I WANNA DELIVER A DOLPHIN…
Ai Hasegawa (JP)
Humans are genetically predisposed to raise children as a way of passing on their genes to the next generation. For some, the struggle to raise a child in decent conditions is becoming harder due to gross overpopulation and an increasingly strained global environment.
This project approaches the problem of human reproduction in an age of overcrowding, overdevelopment and environmental crisis. With potential food shortages and a population of nearly seven billion people, would a woman consider incubating and giving birth to an endangered species such as a shark, tuna or dolphin? This project introduces the argument for giving birth to our food to satisfy our demands for nutrition and childbirth, and discusses some of the technical details of how this might be possible.
Would raising this animal as a child change its value so drastically that we would be unable to consume it because it would be imbued with the love of motherhood? The Maui’s dolphin has been chosen as the ideal ‘baby’ for this piece. It is one of the world’s rarest and smallest dolphins, classified critically endangered by the International Union for Conservation’s Red List of Threatened Species (version 2.3) because of the side effects of fishing activity by humans, its size (which closely matches the size of a human baby), and its high intelligence level and communication abilities.
I Wanna Deliver a Dolphin… imagines a point in the future, where humans will help this species by the advanced technology of synthetic biology. A ‘dolp-human placenta’ that allows a human female to deliver a dolphin is created, and thus humans can become a surrogate mother to endangered species. Furthermore, gourmets would be able to enjoy the luxury of eating a rare animal: an animal made by their own body, raising questions of the ownership of rare animal life, and life itself.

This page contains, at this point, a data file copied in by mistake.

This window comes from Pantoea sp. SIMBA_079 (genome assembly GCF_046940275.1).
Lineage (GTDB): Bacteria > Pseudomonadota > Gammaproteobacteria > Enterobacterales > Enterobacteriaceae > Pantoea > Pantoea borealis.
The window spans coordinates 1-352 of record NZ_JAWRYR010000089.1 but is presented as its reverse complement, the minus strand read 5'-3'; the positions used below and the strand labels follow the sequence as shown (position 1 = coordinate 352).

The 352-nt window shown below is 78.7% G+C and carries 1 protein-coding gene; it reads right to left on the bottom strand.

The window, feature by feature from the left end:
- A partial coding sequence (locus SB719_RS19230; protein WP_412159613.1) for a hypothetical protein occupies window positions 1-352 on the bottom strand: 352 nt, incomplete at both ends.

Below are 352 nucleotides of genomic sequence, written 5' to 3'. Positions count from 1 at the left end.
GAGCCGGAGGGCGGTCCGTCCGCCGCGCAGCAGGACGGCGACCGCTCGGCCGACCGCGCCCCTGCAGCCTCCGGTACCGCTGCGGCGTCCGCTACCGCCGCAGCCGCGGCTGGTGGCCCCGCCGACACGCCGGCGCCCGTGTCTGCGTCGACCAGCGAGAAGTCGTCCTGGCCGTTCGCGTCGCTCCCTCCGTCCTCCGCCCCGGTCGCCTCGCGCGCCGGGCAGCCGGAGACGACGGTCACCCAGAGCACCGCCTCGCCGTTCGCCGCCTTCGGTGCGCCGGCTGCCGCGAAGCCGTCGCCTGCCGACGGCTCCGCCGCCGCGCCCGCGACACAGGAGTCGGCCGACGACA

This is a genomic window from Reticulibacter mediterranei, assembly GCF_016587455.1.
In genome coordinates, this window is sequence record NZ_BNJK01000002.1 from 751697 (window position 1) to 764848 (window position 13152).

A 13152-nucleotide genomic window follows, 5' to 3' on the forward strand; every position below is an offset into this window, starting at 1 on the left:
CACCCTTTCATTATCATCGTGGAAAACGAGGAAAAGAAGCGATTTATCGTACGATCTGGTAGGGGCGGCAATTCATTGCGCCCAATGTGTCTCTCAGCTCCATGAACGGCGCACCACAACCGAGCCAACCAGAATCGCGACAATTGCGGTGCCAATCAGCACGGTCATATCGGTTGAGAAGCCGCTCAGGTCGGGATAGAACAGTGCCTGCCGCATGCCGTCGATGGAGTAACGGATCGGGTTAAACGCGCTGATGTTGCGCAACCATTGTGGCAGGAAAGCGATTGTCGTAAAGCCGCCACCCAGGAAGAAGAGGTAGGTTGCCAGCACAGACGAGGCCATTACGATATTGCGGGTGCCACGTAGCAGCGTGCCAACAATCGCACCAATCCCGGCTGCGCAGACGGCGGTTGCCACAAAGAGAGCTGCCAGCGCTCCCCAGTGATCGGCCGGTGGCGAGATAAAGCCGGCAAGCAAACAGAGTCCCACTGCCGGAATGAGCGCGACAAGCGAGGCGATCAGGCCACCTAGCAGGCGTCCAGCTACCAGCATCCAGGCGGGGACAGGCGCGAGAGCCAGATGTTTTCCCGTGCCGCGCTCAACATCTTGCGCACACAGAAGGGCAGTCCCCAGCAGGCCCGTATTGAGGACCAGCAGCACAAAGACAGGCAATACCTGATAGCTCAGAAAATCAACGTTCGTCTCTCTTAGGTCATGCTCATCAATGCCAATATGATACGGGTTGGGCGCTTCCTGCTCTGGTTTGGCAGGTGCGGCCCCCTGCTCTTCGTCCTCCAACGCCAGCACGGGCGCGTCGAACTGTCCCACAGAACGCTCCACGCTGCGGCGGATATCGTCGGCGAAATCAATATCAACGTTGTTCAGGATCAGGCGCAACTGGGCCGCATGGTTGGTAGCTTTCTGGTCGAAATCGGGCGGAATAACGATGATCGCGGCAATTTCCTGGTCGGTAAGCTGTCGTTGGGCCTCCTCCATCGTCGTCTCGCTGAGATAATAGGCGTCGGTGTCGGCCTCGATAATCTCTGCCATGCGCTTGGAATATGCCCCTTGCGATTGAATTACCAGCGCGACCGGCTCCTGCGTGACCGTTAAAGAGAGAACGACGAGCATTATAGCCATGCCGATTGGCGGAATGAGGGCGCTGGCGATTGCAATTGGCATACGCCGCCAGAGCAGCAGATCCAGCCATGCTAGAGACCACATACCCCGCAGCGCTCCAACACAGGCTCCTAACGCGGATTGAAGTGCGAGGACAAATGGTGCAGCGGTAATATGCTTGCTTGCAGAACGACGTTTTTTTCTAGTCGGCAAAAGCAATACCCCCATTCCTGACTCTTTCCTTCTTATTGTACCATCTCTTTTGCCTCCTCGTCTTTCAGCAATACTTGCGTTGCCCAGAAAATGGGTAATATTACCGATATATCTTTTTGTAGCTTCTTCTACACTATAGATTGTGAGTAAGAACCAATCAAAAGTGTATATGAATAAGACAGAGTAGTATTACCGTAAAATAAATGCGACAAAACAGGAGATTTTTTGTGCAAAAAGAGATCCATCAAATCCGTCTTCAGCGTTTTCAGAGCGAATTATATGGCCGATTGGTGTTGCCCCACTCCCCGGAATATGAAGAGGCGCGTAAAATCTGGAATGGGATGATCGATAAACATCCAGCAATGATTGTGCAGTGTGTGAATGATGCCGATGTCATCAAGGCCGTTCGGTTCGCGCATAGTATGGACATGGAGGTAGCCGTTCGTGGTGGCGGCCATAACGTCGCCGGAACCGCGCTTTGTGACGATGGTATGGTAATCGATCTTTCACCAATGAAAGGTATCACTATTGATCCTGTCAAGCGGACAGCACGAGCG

This project is about growing your own food in your uterus with the help of synthetic biology technology. Humans always take from nature, but this time they try to donate their reproductive resources. This could be seen as win-win relationship, since the animal embryo held in the woman’s uterus also consoles the woman’s unsatisfied reproduction desire if, for example, the woman believes that having more human babies is not ethically sound, given the overpopulation of the earth. Also, they might be able to eat this expensive delicacy after the end of these rare animals’ natural lives. On the other hand, if they release them to nature, they will be investing in the future food supply. This point, however, will give rise to the same issues as the release of GM life forms into the wild.